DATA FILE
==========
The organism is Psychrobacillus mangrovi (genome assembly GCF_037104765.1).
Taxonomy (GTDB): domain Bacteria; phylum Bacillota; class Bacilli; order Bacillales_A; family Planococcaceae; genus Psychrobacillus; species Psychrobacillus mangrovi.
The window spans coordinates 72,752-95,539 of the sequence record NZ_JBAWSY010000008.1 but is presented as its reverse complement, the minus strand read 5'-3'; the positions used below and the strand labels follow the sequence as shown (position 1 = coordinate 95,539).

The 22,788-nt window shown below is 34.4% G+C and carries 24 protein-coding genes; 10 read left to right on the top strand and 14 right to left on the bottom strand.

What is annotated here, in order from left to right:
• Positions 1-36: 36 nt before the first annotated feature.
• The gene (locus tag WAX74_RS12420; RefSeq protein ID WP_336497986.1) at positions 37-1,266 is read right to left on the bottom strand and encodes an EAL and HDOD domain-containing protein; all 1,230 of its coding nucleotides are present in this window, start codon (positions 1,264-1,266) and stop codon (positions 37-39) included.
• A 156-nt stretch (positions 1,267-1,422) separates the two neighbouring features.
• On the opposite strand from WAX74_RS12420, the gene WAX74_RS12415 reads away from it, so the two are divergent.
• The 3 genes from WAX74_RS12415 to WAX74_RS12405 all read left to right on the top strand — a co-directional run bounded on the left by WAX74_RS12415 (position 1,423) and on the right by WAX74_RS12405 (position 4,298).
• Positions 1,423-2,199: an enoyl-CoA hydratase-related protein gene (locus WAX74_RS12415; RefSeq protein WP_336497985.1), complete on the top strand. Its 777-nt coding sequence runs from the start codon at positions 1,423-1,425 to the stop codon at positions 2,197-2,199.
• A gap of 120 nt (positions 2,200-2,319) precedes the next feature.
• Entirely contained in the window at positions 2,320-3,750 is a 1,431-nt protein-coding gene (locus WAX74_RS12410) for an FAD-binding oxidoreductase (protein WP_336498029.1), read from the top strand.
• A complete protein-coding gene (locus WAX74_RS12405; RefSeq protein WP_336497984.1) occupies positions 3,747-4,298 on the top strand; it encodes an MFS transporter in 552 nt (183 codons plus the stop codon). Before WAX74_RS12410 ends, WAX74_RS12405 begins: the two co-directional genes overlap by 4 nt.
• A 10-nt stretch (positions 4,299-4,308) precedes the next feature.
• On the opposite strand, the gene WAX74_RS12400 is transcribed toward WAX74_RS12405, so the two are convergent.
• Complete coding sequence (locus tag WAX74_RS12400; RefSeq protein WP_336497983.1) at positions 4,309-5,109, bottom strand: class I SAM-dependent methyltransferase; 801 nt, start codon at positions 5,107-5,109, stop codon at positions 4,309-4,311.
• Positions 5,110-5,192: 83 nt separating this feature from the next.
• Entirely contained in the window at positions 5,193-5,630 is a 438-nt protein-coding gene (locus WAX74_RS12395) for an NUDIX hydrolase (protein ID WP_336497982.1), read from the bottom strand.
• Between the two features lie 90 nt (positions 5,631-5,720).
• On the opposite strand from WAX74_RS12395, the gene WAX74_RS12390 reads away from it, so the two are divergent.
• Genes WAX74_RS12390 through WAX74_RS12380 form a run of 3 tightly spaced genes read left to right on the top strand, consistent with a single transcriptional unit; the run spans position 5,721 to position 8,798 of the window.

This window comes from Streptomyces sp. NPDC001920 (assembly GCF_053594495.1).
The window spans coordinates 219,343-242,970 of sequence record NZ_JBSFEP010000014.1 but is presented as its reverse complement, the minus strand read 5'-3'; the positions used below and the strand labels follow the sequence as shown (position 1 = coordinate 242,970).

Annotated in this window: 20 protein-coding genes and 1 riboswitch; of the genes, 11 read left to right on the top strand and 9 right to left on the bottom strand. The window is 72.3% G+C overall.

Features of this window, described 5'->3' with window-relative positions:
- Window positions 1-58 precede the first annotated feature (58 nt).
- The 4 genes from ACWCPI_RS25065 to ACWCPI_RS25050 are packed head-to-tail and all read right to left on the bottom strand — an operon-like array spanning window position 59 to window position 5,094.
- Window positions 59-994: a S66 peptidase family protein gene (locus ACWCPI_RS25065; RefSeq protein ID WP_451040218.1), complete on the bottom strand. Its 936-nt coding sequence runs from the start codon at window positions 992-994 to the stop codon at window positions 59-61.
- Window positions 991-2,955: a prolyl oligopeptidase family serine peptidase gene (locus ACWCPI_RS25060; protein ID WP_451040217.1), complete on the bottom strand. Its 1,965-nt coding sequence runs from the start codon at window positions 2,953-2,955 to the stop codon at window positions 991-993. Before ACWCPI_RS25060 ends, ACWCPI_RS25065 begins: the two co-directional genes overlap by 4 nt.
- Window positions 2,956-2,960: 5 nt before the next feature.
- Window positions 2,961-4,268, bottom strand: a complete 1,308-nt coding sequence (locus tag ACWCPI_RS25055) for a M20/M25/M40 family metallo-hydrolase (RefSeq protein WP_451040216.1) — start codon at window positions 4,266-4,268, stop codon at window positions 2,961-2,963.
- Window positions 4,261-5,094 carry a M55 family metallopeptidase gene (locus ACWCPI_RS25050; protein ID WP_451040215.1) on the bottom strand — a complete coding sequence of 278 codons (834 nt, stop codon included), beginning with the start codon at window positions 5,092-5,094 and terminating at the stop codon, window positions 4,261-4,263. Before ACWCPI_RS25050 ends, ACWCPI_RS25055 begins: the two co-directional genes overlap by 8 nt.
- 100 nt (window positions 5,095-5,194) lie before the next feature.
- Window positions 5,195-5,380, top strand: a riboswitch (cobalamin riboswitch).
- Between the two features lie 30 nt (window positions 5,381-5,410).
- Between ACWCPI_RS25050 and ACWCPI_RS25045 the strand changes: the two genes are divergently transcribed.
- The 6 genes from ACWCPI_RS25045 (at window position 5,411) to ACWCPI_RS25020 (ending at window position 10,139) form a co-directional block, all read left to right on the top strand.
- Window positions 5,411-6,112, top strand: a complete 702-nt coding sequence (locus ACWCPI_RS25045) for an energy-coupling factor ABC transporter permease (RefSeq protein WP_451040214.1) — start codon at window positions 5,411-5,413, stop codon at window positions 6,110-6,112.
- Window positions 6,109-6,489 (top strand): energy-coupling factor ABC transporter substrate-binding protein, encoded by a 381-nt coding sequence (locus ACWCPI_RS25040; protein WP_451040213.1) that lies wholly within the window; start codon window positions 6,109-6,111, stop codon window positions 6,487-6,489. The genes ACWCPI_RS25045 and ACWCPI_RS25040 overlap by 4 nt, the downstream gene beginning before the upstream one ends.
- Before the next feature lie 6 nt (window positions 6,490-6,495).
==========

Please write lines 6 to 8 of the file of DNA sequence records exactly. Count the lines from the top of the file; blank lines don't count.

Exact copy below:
• Positions 1-36: 36 nt before the first annotated feature.
• The gene (locus tag WAX74_RS12420; RefSeq protein ID WP_336497986.1) at positions 37-1,266 is read right to left on the bottom strand and encodes an EAL and HDOD domain-containing protein; all 1,230 of its coding nucleotides are present in this window, start codon (positions 1,264-1,266) and stop codon (positions 37-39) included.
• A 156-nt stretch (positions 1,267-1,422) separates the two neighbouring features.